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The Thoracic Spine

Where is it? The Thoracic Spine is at the mid to upper region of our back where most of our ribs attach. This portion of the spine can often become stiff and sometimes lose mobility if we are not moving a little bit every day, or if we are sustaining a poor posture while sitting for too long. Stiffness and limited mobility may result in increased discomfort or pain, ultimately leading to even less body movement. Sometimes thoracic spine stiffness can even lead to other pain in the body, including the shoulders, low back, and neck. While being at home, we may not be moving as much as we typically would especially if we are busy at the computer working or even binging the newest Netflix show. This can create stiffness and pains we did not have before and ultimately may reduce our general health.

So, what can we do to help reduce the risk of thoracic pain and stiffness while remaining at home? Listed below are 3 simple exercises to remain mobile and limit any onset of pain.

Daily Exercises:

  • Thoracic extension: Sit in a chair with a supportive back. Using an object of cylindrical shape, place in the mid region of spine, below the shoulder blades. Interlace your fingers and place them behind your head. Lean backward while thinking about rounding the spine around the cylinder object. Complete 10 repetitions for 2 sets. Hold eat repetition for 5 seconds.
  • Open book stretch: Laying on your side, use one pillow under your head and one pillow between your knees. Then, extend both arms outward in front of you, palms facing each other. While keeping the core engaged and limiting low back rotation, rotate the upper arm up and into an arch motion, as if a book was opening. Hold for 5 seconds. To improve rotation, follow your thumb with your eyes and head. Repeat exercise for 10 repetitions, performing on both sides.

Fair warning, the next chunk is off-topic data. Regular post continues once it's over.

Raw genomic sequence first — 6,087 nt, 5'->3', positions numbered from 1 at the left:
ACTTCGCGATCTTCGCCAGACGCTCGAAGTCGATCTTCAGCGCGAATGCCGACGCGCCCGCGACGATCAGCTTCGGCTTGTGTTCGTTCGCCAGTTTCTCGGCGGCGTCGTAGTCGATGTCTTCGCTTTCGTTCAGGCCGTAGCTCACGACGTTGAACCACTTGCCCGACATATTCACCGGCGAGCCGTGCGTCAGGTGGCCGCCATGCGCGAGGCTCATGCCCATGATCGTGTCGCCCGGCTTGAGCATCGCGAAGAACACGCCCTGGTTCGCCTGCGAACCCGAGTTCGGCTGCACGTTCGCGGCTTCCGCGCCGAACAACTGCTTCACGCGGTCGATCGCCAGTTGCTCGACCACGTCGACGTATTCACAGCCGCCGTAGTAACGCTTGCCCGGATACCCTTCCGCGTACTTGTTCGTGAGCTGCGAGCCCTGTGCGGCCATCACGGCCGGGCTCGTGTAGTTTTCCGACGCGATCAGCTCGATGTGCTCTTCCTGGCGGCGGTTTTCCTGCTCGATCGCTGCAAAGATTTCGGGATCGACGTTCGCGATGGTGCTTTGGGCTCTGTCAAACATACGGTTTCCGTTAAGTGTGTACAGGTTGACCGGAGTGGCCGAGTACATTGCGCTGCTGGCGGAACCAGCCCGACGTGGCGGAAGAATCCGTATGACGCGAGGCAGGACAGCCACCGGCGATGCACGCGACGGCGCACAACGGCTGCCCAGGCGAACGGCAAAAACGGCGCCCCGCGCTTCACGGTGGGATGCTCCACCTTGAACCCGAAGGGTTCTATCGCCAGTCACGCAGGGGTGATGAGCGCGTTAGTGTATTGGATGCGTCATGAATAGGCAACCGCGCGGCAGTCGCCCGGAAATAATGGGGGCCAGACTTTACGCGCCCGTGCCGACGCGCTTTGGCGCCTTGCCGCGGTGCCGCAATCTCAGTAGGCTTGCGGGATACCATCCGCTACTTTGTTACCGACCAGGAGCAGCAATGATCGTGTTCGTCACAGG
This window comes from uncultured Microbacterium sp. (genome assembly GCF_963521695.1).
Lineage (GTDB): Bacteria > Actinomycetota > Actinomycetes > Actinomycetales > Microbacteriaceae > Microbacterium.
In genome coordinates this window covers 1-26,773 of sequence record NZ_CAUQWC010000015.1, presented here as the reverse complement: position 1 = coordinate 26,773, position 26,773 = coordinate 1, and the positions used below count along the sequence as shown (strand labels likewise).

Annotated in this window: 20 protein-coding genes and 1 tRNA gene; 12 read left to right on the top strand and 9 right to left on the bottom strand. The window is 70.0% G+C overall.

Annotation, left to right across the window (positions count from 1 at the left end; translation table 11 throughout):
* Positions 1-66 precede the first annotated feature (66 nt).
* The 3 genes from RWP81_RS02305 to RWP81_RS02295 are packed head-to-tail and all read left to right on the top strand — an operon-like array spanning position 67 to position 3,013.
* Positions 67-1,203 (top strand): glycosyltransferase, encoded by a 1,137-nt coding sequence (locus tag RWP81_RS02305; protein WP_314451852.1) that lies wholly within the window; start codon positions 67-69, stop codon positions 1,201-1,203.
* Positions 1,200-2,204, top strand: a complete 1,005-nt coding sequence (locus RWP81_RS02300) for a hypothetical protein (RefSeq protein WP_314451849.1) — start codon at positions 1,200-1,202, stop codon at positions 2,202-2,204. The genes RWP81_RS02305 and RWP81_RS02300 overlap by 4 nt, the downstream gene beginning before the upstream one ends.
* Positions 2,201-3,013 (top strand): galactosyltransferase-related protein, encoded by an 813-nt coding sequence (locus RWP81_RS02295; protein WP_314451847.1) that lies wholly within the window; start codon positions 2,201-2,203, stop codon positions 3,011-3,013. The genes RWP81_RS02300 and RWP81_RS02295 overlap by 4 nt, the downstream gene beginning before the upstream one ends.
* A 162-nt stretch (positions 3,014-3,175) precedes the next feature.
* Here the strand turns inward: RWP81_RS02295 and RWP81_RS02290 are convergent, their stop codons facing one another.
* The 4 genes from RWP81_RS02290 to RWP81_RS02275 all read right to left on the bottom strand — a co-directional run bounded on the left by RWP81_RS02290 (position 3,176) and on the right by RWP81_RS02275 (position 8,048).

• Seated side bends: While sitting in a firm chair, place both at your side, elbows bent. With one arm, reach up and over your head to the opposite side. Gently reach with hand, as if you are trying to grab something. Hold for 5 seconds. Repeat 10 times, then complete on the opposite side.

In addition to these simple exercises, ask your physical therapist about skilled manual techniques that can be used in the clinic to help improve your thoracic mobility, therefore improving posture and reducing possible stiffness and pain. Remember, in addition to these exercises, look at our previous blog on posture to help limit increases in thoracic stiffness.

Written by: Rachel Balluch, PT, DPT

Before: I had a stress fracture in my L2 vertebrae with immense pain. I couldn’t perform in gymnastics like I used too. Now: I have no pain whatsoever and perform how I like. Backwalkovers with no pain! I never thought I’d have no pain again.
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